• Virgin Australia has 130 aircraft and a total workforce of 10,000
  • Virgin Australia is controled by five shareholders based outside of Australia
  • Virgin Australia emerged as the principal domestic rival to Qantas


Sir Richard Branson has criticized the Australian government for refusing to provide a lifesaving $877 million loan to Virgin Australia airlines, thereby forcing the carrier into declaring bankruptcy.

"In most countries federal governments have stepped in ... sadly, that has not happened in Australia," Branson said.

Virgin Australia – in which Branson has a 10% stake – went into voluntary administration on Tuesday due to the devastating impact of the coronavirus pandemic. It is Australia’s second largest airline after Qantas and will operate a restricted schedule with skeleton crew.

Virgin Australia has 130 aircraft and a total workforce of 10,000.

"Virgin Australia has entered voluntary administration to recapitalize the business and help ensure it emerges in a stronger financial position on the other side of the Covid-19 crisis," the company said in a statement.

Virgin Australia, which was founded by Branson in 2000, also includes Etihad Airways of Abu Dhabi, Singapore Airlines and Chinese investment conglomerates Nanshan Group and HNA Group as shareholders.

Remarking on Virgin Australia’s heavy foreign ownership, Australia’s Treasurer Josh Frydenberg said his “government was not going to bail out five large foreign shareholders with deep pockets who together own 90% of this airline.”

Thus, Virgin Australia became one of the first major airlines to seek bankruptcy protection as a result of the pandemic. It is also the first major corporate casualty of the virus in Australia.

The company is now in the hands of its administrators, Deloitte, who will seek other ways to save the airline.

“Our intention is to undertake a process to restructure and refinance the business and bring it out of administration as soon as possible,” said Vaughan Strawbridge of Deloitte.

Deloitte will seek to restructure the airline's debt, pay off creditors and find a new buyer, most likely private equity groups.

Branson’s anger likely arises from the fact that the British government – which has thus far refused to bail out his Virgin Atlantic airlines – has offered financial support to budget airlines Wizz Air and EasyJet.

Meanwhile, Branson told Virgin Australia employees that this is "not the end for Virgin Australia, but I believe a new beginning. Never one to give up, I want to assure all of you – and our competitor – that we are determined to see Virgin Australia back up and running soon.”

Branson was referring to the carrier’s main rival in Australia, Qantas.

Qantas had earlier snarked that if Virgin Australia received a government loan, then Qantas was entitled to a bailout three times larger, given that it is thrice the size of Virgin Australia.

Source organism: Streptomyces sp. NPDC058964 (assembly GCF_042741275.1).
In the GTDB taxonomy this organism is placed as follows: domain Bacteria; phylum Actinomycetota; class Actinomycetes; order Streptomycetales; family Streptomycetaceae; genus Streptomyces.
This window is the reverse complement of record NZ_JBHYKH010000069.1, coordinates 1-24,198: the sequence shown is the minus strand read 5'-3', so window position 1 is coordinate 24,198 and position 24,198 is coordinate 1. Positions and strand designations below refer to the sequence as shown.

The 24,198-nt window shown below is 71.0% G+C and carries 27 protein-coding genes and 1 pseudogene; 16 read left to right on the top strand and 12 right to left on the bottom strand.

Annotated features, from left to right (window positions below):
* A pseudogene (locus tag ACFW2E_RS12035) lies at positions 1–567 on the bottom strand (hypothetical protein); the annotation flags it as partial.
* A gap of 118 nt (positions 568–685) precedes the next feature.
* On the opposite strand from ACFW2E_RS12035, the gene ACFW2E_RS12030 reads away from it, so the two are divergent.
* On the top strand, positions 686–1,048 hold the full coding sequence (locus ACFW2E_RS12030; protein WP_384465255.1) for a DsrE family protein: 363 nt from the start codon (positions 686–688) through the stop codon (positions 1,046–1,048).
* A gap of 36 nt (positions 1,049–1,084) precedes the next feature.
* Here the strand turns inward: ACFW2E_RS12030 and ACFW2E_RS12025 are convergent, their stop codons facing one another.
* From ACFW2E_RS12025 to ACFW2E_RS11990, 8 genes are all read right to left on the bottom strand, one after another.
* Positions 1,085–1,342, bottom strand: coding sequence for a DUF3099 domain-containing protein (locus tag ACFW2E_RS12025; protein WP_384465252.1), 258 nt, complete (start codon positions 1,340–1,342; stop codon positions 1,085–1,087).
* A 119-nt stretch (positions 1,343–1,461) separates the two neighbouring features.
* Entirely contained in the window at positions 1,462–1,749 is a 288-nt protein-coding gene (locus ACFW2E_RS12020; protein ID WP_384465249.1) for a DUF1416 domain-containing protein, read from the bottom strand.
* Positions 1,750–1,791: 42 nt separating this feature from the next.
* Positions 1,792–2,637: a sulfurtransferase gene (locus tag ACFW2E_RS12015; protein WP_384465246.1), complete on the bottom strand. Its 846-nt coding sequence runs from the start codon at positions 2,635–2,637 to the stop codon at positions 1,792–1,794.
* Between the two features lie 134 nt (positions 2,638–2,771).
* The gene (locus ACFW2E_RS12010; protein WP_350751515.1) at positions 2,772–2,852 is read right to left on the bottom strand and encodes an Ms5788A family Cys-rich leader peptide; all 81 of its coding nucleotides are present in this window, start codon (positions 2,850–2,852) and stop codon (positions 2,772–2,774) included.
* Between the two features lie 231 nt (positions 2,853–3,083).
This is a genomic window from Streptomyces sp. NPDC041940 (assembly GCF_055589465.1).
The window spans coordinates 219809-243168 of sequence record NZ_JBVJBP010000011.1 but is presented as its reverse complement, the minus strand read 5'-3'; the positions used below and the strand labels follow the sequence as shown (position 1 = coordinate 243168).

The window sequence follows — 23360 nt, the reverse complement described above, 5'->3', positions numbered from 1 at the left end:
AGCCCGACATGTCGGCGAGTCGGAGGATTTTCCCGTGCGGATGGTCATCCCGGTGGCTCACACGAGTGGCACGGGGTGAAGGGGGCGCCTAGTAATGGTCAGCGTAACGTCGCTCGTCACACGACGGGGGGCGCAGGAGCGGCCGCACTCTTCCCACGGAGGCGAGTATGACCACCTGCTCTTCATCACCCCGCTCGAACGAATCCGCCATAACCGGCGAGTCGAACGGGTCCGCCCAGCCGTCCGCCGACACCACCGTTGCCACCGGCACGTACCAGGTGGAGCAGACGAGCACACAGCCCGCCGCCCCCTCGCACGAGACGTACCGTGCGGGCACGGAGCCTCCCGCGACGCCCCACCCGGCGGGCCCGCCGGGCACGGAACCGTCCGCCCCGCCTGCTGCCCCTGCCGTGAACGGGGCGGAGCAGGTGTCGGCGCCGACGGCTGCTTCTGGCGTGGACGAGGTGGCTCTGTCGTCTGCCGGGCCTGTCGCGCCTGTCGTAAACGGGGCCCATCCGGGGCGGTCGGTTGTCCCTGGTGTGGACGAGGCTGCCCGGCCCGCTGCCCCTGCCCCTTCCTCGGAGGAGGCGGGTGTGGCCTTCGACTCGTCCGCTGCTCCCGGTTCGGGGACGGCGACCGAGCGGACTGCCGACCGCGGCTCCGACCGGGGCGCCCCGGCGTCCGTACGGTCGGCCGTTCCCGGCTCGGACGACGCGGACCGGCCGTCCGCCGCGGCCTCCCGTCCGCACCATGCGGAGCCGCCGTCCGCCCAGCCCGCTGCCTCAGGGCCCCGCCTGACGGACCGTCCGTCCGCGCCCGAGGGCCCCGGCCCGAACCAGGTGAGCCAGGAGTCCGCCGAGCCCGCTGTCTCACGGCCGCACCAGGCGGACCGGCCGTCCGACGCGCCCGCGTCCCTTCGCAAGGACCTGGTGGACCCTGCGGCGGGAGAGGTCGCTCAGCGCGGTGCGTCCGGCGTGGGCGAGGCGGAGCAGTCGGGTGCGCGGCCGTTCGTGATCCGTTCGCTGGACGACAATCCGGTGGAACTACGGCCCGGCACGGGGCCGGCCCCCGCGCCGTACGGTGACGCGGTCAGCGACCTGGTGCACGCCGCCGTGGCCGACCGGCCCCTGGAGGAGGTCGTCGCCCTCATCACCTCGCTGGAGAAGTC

Even before the emergence of the pandemic, Virgin Australia had been struggling to repay some $3.17 billion in long-debt while incurring annual losses.

Still, despite the airline’s huge problems, both the Australian government and public worry that if and when Virgin Australia disappears, Qantas will have a virtual monopoly in Australia’s domestic air travel market.

"Australia needs a second [domestic] airline and we are determined to keep flying," said Virgin Australia chief executive Paul Scurrah.

Virgin Australia had controlled about 31% of Australia’s domestic flight market, while Qantas had around 58%.

Prime Minister Scott Morrison seems optimistic that Virgin Australia will be quickly restructured, but remained adamant that state aid would not be forthcoming. Morrison said he was pleased that “10 parties have shown interest" in Virgin Australia's future and that they have approached administrators to discuss deals.

“If we'd not taken the actions that we have and not demonstrated the patience that we have, then all we may have ended up doing is sending $1 billion to [Virgin Australia’s] foreign shareholders and that was never part of my plan,” Morrison said. “Our plan was always about seeing two viable airlines on the other side [of administration].”

However, Australia’s opposition lawmakers and union bosses had urged the government to bail out Virgin Australia in order to preserve jobs and cheap domestic airfares.

“This crisis isn’t a result of market failure, it’s a result of a government decision to shut [down] the market,” opposition leader Anthony Albanese said. “That’s why talk of market-based solutions at the moment is a triumph of ideology over common sense.”

Analysts estimate that Qantas could gain an additional 9% to 28% of the domestic market, giving it leverage to increase air fares.

"Having Qantas do it alone for a few months or even a year would not be disastrous as everything is uncertain [regarding] COVID-19 anyway," said Rico Merkert, a professor of transport at the University of Sydney Business School.

Qantas’ former principal domestic rival, Ansett Australia (which was owned by Air New Zealand) collapsed in 2001.

Some analysts think Virgin Australia could flourish under a new streamlined ownership, freed from its current cumbersome structure.

"Having five different owners of very, very different shades obviously wasn't ideal. Getting them off the register would be great," said Peter Harbison, chairman emeritus for global aviation consultancy CAPA Center for Aviation.

"Australia still represents a great opportunity for aviation investors," said Brendan Sobie, an independent aviation analyst. "Long-term prospects are solid, particularly if the new airline focuses mainly on domestic [routes]."